FBI Probing Fake Documents Distributed To Damage Clinton Campaign
WASHINGTON (Reuters) – The FBI and U.S. intelligence agencies are examining faked documents aimed at discrediting the Hillary Clinton campaign as part of a broader investigation into what U.S. officials believe has been an attempt by Russia to disrupt the presidential election, people with knowledge of the matter said.
U.S. Senator Tom Carper, a Democrat on the Senate Homeland Security Committee, has referred one of the documents to the FBI for investigation on the grounds that his name and stationery were forged to appear authentic, some of the sources who had knowledge of that discussion said.
In the letter identified as fake, Carper is quoted as writing to Clinton, “We will not let you lose this election,” a person who saw the document told Reuters.
The fake Carper letter, which was described to Reuters, is one of several documents presented to the Federal Bureau of Investigation and the U.S. Department of Justice for review in recent weeks, the sources said.
A spokeswoman for Carper declined to comment.
As part of an investigation into suspected Russian hacking, FBI investigators have also asked Democratic Party officials to provide copies of other suspected faked documents that have been circulating along with emails and other legitimate documents taken in the hack, people involved in those conversations said.
A spokesman for the FBI confirmed the agency was “in receipt of a complaint about an alleged fake letter” related to the election but declined further comment. Others with knowledge of the matter said the FBI was also examining other fake documents that recently surfaced.
U.S. intelligence officials have warned privately that a campaign they believe is backed by the Russian government to undermine the credibility of the U.S. presidential election could move beyond the hacking of Democratic Party email systems. That could include posting fictional evidence of voter fraud or other disinformation in the run-up to voting on Nov. 8, U.S. officials have said.
Russian officials deny any such effort.
In addition to the Carper letter, the FBI has also reviewed a seven-page electronic document that carries the logos of Democratic pollster Joel Benenson’s firm, the Benenson Strategy Group, and the Clinton Foundation, a person with knowledge of the matter said.
The document, identified as a fake by the Clinton campaign, claims poll ratings had plunged for Clinton and called for “severe strategy changes for November” that could include “staged civil unrest” and “radiological attack” with dirty bombs to disrupt the vote.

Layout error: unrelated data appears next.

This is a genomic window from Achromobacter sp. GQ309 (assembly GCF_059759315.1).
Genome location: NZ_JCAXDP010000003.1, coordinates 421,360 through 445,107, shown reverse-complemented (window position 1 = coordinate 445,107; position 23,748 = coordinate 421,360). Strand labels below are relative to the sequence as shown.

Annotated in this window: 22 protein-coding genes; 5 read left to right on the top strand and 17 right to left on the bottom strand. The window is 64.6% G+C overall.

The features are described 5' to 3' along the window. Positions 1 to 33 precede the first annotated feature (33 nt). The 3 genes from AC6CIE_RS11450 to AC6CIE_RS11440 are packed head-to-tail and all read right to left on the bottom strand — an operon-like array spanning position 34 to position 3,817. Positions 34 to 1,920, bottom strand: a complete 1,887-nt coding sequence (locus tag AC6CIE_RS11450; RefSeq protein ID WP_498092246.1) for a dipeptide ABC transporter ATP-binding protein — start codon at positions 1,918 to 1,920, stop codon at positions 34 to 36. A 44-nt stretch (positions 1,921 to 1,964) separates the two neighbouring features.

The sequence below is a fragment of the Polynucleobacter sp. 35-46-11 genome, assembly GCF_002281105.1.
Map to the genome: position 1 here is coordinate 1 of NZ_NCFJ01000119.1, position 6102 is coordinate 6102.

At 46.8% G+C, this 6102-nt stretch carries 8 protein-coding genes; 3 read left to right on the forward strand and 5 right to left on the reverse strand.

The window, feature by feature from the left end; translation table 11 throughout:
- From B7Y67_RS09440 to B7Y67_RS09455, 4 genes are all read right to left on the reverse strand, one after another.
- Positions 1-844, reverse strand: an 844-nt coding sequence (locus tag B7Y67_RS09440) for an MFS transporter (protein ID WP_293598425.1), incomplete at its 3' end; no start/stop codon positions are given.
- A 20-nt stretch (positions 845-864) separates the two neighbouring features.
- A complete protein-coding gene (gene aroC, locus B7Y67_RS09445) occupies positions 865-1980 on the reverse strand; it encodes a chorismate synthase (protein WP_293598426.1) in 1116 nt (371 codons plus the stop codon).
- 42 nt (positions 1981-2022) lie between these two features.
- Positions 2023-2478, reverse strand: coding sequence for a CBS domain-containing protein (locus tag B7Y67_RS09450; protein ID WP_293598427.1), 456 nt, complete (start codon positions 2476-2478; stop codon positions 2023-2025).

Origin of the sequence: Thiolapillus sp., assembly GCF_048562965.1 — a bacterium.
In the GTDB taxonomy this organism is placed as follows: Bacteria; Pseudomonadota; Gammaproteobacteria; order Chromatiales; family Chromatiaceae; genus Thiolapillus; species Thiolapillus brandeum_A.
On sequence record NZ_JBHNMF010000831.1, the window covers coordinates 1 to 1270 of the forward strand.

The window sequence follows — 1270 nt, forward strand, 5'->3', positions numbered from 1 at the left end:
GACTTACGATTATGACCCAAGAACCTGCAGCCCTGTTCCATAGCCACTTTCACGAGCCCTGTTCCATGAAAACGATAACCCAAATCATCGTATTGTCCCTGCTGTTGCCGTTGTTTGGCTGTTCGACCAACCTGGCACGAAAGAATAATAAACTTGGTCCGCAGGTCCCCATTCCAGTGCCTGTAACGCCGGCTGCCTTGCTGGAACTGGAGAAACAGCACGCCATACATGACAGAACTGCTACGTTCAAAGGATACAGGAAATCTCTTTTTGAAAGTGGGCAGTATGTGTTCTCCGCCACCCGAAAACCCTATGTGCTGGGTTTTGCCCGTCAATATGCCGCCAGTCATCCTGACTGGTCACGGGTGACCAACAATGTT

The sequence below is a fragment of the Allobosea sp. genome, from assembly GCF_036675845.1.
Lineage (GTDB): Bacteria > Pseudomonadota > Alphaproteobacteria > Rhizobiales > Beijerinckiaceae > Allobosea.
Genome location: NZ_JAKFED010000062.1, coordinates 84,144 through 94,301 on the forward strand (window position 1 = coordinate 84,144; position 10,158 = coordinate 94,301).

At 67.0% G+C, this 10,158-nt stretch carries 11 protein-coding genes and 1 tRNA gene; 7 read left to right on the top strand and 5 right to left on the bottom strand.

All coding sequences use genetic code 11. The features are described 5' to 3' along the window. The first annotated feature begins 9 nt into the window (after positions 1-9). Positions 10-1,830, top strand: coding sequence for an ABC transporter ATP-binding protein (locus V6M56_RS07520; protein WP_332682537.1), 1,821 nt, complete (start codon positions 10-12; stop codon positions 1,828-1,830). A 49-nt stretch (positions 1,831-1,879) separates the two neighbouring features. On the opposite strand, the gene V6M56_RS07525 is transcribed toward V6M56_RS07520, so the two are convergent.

Like the Carper letter, it was not immediately clear where the fraudulent document had originated or how it had begun to circulate.
On Oct. 20, Roger Stone, a former Trump aide and Republican operative, linked to a copy of the document on Twitter with the tag, “If this is real: OMG!!”
Benenson’s firm had no immediate comment. Craig Minassian, a spokesman for the Clinton Foundation, said the document was “fake.” He said he did not know if the FBI had examined it.
Stone did not respond to emails requesting comment.
A spokesman for the Clinton campaign, Glen Caplin, said the document was a fake and part of a “desperate stunt” to capitalize on the leak of Democratic emails by Wikileaks.
The developments highlight the unusually prominent role U.S. law enforcement and intelligence agencies have played in a contentious election and an ongoing debate about how public they can or should be about their inquiries.
FBI Director James Comey, a Republican appointed by President Obama, touched off an outcry from Democrats last week when he alerted Congress that agents had found other emails that could be linked to an inquiry into Clinton’s use of a private email server when she was Secretary of State, effectively re-opening an investigation he had closed in July.
(Editing by Kevin Krolicki, John Walcott, Toni Reinhold)
IMAGE: U.S. Democratic presidential nominee Hillary Clinton speaks about the FBI inquiry into her emails during a campaign rally in Daytona Beach, Florida, U.S. October 29, 2016. REUTERS/Brian Snyder